All charges against a Wellington man accused of not disclosing his HIV-positive status prior to unprotected sex with his female partner who subsequently tested HIV-positive have been dropped because police are unable to trace the complainant.
Not only did Justice Simon France drop the charges of "wounding with intent to cause grievous bodily harm" but also ordered that the man's name be suppressed.
Jo Murdoch, a lawyer from the Public Defence Service, successfully argued in court that the man's identifying particulars should be suppressed.
Justice Simon France said the issue became whether the man's HIV status – a particularly private and sensitive medical fact – should be exposed when grave doubts had been raised about the alleged victim's credibility.
The case did not have the public interest element of a person accused of having put multiple partners at risk or having risky casual sex. Also, the alleged crime was irrelevant to his employment and his contact with the public generally. Taken together the circumstances outweighed the usual principle that justice should be carried out publicly, Justice France said.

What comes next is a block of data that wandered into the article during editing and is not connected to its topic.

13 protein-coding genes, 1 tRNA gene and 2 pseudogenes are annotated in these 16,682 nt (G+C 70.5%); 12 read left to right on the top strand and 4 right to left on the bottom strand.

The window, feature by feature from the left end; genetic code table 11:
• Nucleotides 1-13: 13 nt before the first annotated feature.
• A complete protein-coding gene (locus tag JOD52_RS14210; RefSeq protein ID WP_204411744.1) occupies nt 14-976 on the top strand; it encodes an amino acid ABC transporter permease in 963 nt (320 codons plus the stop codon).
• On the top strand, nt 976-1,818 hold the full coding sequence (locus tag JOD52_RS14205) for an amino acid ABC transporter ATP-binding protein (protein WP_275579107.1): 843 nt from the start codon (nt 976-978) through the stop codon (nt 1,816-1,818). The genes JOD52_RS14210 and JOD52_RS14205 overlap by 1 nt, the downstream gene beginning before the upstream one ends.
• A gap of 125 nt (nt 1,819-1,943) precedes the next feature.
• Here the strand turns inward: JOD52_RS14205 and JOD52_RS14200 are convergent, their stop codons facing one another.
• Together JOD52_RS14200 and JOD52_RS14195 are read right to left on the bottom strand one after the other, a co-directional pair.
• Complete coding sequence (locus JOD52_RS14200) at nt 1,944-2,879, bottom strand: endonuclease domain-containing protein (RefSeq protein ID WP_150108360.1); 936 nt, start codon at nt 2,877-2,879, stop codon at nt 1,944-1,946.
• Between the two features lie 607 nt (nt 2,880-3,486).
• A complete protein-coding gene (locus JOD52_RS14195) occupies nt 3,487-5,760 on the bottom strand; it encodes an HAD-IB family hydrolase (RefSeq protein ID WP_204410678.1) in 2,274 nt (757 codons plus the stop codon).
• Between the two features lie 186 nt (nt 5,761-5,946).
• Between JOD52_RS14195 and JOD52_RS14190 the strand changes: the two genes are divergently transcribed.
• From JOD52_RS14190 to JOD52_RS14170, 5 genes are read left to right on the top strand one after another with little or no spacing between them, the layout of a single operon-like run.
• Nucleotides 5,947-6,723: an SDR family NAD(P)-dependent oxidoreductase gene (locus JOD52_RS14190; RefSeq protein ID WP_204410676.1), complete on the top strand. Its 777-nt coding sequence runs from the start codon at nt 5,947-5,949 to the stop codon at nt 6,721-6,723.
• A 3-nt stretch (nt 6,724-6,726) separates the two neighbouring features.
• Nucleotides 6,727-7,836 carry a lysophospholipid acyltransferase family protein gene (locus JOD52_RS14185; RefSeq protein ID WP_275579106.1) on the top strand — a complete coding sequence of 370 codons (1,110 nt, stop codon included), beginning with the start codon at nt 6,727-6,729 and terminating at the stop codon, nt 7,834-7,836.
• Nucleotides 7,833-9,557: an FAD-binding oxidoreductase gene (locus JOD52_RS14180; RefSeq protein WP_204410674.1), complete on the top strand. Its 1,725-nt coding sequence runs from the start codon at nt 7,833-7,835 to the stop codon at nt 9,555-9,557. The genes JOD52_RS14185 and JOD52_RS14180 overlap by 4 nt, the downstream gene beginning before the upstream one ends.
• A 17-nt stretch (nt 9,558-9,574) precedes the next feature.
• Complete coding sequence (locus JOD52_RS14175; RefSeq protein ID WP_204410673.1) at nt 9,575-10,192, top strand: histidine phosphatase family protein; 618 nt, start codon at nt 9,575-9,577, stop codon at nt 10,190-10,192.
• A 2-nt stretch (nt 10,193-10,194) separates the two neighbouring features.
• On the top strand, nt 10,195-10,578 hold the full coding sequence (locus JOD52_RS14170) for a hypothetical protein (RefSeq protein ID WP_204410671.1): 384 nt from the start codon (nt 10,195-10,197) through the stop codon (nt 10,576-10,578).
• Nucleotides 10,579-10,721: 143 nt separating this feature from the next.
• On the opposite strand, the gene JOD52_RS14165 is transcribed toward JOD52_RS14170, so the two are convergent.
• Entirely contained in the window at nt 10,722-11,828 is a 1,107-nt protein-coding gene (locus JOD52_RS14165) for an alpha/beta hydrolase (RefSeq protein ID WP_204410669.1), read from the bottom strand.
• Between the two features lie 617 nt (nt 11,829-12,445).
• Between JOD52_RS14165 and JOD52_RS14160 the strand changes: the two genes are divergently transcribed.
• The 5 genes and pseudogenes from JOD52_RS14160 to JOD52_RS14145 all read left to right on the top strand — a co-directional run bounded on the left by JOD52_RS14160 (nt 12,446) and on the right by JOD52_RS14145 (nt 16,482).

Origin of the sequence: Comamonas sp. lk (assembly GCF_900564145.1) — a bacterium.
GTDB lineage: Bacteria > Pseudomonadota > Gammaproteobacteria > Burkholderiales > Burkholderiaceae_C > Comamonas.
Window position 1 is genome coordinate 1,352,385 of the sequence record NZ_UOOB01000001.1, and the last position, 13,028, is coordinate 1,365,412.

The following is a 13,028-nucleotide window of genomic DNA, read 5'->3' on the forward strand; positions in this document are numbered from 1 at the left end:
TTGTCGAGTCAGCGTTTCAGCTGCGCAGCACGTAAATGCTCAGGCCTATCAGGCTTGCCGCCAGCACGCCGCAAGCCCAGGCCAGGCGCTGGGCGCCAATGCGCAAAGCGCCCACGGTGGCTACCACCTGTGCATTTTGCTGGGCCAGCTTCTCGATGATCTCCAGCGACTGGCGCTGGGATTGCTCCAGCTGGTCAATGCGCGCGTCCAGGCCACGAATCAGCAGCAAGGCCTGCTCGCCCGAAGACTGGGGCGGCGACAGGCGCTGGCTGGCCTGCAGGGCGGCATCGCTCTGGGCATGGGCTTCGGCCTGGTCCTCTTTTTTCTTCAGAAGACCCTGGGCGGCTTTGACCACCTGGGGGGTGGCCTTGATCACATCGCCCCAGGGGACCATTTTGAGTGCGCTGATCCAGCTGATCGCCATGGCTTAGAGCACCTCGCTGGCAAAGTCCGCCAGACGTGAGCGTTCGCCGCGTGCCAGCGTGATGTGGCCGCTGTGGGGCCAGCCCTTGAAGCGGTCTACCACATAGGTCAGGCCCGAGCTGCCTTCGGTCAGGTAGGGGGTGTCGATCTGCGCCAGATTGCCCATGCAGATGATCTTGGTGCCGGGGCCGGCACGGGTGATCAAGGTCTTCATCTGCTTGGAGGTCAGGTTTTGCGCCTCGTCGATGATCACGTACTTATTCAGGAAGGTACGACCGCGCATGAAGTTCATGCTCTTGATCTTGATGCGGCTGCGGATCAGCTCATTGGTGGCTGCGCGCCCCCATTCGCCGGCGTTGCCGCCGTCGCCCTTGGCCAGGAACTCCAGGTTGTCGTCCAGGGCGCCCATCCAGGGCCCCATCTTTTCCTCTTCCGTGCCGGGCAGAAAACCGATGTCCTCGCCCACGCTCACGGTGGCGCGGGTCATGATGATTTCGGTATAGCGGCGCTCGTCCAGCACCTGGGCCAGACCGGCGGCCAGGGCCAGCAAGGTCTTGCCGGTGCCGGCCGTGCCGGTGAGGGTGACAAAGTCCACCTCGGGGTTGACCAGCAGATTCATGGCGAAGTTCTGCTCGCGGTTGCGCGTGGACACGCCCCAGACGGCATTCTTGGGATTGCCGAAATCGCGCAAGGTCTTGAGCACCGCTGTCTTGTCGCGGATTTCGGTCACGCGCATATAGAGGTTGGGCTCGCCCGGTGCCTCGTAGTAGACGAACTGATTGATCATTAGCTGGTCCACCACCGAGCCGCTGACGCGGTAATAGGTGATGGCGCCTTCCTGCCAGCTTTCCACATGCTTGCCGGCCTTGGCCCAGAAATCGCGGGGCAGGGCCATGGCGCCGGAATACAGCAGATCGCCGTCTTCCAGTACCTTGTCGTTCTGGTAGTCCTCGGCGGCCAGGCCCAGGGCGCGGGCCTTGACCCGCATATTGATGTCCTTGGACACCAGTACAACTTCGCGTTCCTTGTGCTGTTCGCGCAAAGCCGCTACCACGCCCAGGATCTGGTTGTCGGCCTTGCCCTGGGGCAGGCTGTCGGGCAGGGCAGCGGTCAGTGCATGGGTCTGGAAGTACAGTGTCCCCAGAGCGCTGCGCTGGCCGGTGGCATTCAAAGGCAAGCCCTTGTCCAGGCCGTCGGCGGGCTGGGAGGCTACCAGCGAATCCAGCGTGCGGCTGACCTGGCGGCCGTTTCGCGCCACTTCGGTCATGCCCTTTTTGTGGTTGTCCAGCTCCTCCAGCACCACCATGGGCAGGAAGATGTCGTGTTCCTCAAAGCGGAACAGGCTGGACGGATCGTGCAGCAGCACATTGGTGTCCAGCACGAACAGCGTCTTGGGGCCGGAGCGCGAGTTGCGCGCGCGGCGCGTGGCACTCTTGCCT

Details of the case are sketchy and come from a single story in today's Dominion Post via Stuff.co.nz.
(Pdf of webpage here if link no longer works.)
Police said he did not tell his partner he had HIV, the couple had unprotected sex and she contracted the disease. The man said his partner of several years knew of his condition and that they always had protected sex.
Shortly before the trial was due, information came to light which, if true, would have affected a court's view of her honesty. Police were unable to find her and thought she was hiding from them. They had wanted to check the information before expensive tests to see if the couple had the same strain of HIV.
The Crown offered no evidence against the man, resulting in a discharge which amounted to an acquittal.